WILBERFORCE — Former Central State University President John W. Garland and his wife, Carolyn Farrow Garland, have established the John W. Garland and Carolyn Farrow Garland Non-Endowed Fund through the African-American Community Fund (AACF) of The Dayton Foundation.
With an initial gift of $51,000 from the Garlands, the fund will provide financial support to Central State University to assist with supporting student academic financial needs, the endowed chair named in honor of Garland, and CSU community engagement activities, among other interests of the donors.
Garland, retired from CSU in 2012 after a successful tenure that included increasing enrollment at the historically black institution by 160 percent, constructing eight new buildings, creating new academic programs including the new College of Science and Engineering, and the passage of Senate Concurrent Resolution 30, designating Central State University as Ohio’s Land Grant Institution under the Morrill Act of 1890.
After serving as president for 15 years (1997 to 2012) and living in the Dayton area for more than 20 years, the Garlands relocated to their adopted hometown of Washington, D.C., and want to give back to the university and city that impacted their lives. Their desire is for their gift to encourage alumni and other supporters of CSU to do the same.
“We believe the African-American community in the greater Dayton area is a vibrant caring community, and The Dayton Foundation and African-American Community Fund are strong supporters of efforts to maintain that vibrancy and caring culture,” John Garland said. “This area is home to the largest number of alumni and supporters of Central State University. Alumni support is critical as it creates a giving point of reference for current students, sets the example for alumni and supporters, and provides financial backing for academic and non-academic activities that are not financed by the state.”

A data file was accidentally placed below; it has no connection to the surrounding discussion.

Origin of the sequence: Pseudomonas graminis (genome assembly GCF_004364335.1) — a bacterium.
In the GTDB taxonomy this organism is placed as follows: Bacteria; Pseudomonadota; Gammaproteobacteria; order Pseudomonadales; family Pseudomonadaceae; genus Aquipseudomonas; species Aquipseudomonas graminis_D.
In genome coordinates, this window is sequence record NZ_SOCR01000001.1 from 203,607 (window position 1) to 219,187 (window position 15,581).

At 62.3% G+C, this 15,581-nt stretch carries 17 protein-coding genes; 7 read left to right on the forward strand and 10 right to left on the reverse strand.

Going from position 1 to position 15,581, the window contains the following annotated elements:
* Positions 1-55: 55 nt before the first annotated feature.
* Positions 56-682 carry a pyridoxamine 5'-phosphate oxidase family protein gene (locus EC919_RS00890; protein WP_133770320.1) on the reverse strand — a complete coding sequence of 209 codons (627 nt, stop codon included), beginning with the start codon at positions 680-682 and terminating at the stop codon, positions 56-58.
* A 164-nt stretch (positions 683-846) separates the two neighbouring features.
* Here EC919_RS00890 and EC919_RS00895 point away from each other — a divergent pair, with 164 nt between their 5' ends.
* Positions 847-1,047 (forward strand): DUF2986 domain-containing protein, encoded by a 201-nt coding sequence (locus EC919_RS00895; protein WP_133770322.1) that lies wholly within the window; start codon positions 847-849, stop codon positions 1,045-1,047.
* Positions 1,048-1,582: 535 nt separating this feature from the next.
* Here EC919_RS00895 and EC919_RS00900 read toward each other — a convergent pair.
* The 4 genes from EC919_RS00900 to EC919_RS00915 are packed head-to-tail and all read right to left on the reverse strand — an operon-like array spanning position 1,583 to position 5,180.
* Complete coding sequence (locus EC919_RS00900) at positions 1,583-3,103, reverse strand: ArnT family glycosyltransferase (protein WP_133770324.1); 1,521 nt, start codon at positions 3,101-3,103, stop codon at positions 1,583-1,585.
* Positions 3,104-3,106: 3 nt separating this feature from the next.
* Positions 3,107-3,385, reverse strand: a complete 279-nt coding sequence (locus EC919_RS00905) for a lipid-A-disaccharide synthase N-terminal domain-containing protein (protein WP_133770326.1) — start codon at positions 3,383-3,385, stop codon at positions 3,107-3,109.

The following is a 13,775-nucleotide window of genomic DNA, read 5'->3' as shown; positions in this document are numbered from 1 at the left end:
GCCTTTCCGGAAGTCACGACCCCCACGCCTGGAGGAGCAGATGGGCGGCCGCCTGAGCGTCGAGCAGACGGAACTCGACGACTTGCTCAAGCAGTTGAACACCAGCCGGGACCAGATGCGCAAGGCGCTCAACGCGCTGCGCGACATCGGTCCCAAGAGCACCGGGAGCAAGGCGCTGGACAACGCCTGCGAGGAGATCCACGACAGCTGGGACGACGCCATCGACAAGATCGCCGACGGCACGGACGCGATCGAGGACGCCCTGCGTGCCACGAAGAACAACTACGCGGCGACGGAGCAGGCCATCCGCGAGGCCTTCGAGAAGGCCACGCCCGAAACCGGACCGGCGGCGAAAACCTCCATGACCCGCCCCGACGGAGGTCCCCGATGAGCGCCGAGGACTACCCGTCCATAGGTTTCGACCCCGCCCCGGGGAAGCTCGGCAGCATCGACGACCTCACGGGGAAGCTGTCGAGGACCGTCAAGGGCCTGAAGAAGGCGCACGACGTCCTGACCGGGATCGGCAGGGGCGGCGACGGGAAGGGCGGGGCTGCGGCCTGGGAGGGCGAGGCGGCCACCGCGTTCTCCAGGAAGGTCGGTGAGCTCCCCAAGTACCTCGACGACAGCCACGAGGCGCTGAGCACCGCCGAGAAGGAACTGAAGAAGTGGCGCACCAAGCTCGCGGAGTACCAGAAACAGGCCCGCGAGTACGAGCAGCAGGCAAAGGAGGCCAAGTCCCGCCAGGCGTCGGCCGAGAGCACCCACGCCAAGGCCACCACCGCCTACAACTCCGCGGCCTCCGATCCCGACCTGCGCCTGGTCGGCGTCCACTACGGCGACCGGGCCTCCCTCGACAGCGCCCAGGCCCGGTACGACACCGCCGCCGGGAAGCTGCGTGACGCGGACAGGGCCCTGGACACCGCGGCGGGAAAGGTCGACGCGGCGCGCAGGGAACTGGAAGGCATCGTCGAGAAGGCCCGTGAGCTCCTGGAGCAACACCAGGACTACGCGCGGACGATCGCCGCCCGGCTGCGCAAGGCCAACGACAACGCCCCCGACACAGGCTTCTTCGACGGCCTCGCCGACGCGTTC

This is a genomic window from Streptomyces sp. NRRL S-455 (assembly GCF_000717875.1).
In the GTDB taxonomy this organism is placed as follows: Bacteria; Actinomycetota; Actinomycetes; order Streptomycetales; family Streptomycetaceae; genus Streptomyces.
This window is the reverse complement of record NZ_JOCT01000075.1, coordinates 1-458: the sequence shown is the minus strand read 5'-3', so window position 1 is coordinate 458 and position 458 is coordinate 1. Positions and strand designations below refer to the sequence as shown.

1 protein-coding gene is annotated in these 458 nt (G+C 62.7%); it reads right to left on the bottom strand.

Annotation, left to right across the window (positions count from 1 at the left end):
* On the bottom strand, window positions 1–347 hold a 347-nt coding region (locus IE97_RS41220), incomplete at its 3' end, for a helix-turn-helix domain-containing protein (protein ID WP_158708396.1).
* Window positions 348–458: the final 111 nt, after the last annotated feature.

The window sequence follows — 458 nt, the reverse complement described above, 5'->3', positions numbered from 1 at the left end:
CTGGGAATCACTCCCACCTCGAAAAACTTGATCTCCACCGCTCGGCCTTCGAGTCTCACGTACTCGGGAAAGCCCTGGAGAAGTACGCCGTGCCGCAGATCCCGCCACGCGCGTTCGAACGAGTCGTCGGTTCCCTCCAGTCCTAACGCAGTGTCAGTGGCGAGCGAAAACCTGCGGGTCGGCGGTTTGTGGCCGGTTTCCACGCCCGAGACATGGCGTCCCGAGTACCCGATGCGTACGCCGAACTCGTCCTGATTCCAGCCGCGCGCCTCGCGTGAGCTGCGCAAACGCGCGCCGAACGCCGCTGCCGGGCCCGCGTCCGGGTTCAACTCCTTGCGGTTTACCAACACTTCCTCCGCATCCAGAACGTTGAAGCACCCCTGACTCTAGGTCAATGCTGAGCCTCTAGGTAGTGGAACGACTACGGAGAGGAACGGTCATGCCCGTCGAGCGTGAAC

Central State University is Ohio’s only publicly funded Historically Black University and one of the oldest in the nation. The institution has ranked among the top 50 historically black colleges and universities in the country during the past two years, and in 2017 was named HBCU of the Year by HBCU Digest in Washington, D.C.
“Central State is a powerful contributor to the greater Dayton area and has been since 1890,” John Garland said. “HBCUs, in general, have educated the vast majority of teachers, especially in the south, and continue to provide higher education opportunities for the majority of African-Americans who are the first generation in their families to attain college degrees.”
The John W. Garland and Carolyn Farrow Garland Non-Endowed Fund will join more than 180 current and deferred funds under the umbrella of the AACF that support causes and interests benefiting the African-American community. AACF currently has funds with assets totaling more than $6 million.
Since the fund’s inception, more than 3,000 grants exceeding a total of $4 million have supported such efforts as sickle cell awareness, nutrition programs for homeless children and mentoring programs for urban youth. Additionally, $565,800 in scholarships have been awarded to help 400 students further their education.
For more information about the African-American Community Fund visit www.aacfdayton.org, e-mail email@example.com or call The Dayton Foundation at 937-222-0410.